Was Bridgerton's Queen Charlotte Britain's First Black Queen?

What we do know is that Sophia Charlotte of Mecklenburg-Strelitz was an immigrant, botanist, and queen who opposed slavery.


Rachael Funnell


Rachael Funnell

Digital Content Producer

Rachael is a writer and digital content producer at IFLScience with a Zoology degree from the University of Southampton, UK, and a nose for novelty animal stories.

Digital Content Producer

queen charlotte

Relying on the interpretations of painters means that historic depictions weren’t necessarily true to life.

Image credit: A Bridgerton Story. Cr. Liam Daniel/Netflix © 2023

Queen Charlotte: A Bridgerton Story recently began streaming on Netflix and tells a fictional tale based on a real person who some believe may have been the first Black Queen of England. There is much debate around the queen’s ancestry, with some theories stating she was a direct descendent of a Black branch of the Portuguese royal house, while others say the connection is too far removed to be significant.

The would-be monarch arrived in England aged 17 to become the wife of George III – better known to some as the “mad” King. From a small northern German duchy in the Holy Roman Empire, she was born and raised at Untere Schloss (Lower Castle) in Mirow and later considered a fine match for the unmarried 22-year-old George.


Historian Mario de Valdes y Cocom has historically been one of the leading voices in the debate, arguing that royal portraits painted of Queen Charlotte depict African features that were noted by numerous contemporaries, writes Stuart Jeffries for The Guardian. It was his understanding that the Queen, though raised in Germany, descended from a Black branch of the Portuguese royal family connected to the 15th-century noblewoman Margarita de Castro e Souza.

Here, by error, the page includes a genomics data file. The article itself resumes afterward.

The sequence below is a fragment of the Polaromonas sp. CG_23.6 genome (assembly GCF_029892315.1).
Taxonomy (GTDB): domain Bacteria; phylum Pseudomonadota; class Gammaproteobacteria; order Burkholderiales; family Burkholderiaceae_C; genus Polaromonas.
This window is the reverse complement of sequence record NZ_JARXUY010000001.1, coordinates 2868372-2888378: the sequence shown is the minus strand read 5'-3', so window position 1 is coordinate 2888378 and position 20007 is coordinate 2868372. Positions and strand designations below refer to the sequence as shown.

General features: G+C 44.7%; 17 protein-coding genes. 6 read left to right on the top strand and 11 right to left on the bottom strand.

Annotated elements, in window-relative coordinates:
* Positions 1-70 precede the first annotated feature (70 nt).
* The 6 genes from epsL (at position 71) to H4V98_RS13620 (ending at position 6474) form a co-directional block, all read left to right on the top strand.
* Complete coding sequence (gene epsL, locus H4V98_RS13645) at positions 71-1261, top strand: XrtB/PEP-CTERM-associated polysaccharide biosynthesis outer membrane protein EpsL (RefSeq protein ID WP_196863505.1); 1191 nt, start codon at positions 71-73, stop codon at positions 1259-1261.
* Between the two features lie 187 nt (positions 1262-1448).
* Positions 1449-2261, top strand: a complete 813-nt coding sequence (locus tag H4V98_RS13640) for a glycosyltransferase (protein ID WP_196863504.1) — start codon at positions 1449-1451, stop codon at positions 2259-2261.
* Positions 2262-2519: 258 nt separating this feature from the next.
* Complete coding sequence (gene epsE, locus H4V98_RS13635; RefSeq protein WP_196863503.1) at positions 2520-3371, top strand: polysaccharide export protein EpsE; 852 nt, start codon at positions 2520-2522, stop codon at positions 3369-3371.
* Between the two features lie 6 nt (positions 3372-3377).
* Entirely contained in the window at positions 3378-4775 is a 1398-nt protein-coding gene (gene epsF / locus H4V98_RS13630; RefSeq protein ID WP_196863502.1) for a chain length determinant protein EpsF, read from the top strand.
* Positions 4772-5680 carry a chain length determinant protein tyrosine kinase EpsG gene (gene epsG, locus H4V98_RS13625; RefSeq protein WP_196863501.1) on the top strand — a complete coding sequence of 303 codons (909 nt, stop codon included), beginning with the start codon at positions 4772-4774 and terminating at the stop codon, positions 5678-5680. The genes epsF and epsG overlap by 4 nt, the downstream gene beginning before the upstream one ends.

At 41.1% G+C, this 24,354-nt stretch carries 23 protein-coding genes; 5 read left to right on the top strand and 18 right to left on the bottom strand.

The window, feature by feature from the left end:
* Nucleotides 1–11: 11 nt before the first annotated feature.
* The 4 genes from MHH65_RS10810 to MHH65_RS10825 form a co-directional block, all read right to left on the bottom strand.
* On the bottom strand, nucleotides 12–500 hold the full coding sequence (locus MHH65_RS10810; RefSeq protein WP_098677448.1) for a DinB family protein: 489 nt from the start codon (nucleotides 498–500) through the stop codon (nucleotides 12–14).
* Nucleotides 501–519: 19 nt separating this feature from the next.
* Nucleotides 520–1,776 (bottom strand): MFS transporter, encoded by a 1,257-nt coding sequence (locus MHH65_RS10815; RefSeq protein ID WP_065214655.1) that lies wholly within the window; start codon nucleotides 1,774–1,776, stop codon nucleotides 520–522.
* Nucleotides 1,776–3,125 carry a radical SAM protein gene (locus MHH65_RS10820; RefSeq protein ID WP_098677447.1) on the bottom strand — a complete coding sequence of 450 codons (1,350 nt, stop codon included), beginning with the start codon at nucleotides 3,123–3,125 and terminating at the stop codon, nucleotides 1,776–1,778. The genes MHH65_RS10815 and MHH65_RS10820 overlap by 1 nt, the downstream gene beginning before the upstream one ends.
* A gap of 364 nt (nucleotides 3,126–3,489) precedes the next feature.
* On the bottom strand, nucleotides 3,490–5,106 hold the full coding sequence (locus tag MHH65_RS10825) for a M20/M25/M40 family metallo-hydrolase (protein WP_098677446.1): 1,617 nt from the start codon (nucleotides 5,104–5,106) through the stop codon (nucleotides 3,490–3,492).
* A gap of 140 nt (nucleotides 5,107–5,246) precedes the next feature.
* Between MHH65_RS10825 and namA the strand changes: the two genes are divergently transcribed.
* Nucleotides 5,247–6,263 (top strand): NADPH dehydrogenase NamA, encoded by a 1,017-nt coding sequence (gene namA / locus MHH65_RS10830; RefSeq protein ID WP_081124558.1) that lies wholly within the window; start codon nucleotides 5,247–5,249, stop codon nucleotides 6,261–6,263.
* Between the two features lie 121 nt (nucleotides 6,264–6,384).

One portrait in particular has stood out amidst the debate, crafted by Scottish painter Allan Ramsay in 1762 depicting Queen Charlotte in her coronation robes. It’s Valdes’s outlook that the painters of this time may have erased traits that sat outside of the Eurocentric ideal of beauty, and that Ramsay may have been a rare exception in depicting the Queen as she was rather than how others might have preferred to see her. Furthermore, all kinds of toxic concoctions have been used throughout history to alter the face of women so that they better blend in with the fashions of the time (hopefully the lead powder trend won't come back around).

"Artists of that period were expected to play down, soften or even obliterate undesirable features in a subject's face. [But] Sir Allan Ramsay was the artist responsible for the majority of the paintings of the queen, and his representations of her were the most decidedly African of all her portraits."


Ramsay, like Queen Charlotte, campaigned for the abolition of slavery and so it could stand to reason that his refusal to erase the Queen’s African features was an act of defiance against racism. However, the validity of Valdes’s interpretation is itself up for debate as other art historians aren’t able to see Black ancestry reflected in her features.

They argue that her proposed Black ancestry was likely too far removed to have altered her appearance in a way that could be accurately detected from paintings. Furthermore, viewing the images through the lens of modern conceptions of race may be a stretch in trying to confirm or deny with any degree of confidence.

It seems that unless further evidence is uncovered, there are no firm conclusions to be drawn on the “the first Black Queen of England”, but it’s an idea the Netflix series has run with as – to use the words of narrator Julie Andrews – “It is fiction inspired by fact.”

The series also touches on some other aspects of the Queen’s complex life, some verified, others more ambiguous. They include her difficult transition to life in the UK, her involvement with the world-famous composer Mozart, and her care for the King who experienced multiple and lasting bouts of mental illness throughout their marriage.


  • tag
  • queen,

  • art,

  • history,

  • race,

  • Britain,

  • monarchy,

  • royalty